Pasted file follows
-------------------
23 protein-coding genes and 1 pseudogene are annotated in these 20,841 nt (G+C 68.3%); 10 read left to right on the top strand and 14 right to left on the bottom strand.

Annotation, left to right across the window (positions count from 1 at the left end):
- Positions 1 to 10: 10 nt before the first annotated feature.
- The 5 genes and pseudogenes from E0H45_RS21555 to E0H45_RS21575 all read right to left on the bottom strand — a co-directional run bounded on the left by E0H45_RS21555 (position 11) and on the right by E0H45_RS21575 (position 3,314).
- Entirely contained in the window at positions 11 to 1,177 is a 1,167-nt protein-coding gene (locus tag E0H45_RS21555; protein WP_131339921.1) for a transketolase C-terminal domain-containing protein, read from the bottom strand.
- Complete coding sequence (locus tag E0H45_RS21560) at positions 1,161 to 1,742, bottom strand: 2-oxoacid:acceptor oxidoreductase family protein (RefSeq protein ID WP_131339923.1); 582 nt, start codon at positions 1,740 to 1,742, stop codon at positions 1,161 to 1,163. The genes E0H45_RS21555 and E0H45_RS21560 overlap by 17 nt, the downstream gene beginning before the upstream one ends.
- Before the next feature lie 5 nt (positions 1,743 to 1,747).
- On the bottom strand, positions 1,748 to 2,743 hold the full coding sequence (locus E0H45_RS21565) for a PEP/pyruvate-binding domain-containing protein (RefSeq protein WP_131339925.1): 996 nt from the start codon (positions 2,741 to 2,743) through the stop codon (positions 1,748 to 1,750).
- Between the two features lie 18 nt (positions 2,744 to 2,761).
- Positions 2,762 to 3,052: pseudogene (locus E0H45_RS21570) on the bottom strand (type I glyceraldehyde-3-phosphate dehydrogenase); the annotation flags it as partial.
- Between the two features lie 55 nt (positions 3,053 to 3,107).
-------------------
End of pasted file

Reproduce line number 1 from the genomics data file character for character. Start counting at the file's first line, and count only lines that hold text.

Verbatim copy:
23 protein-coding genes and 1 pseudogene are annotated in these 20,841 nt (G+C 68.3%); 10 read left to right on the top strand and 14 right to left on the bottom strand.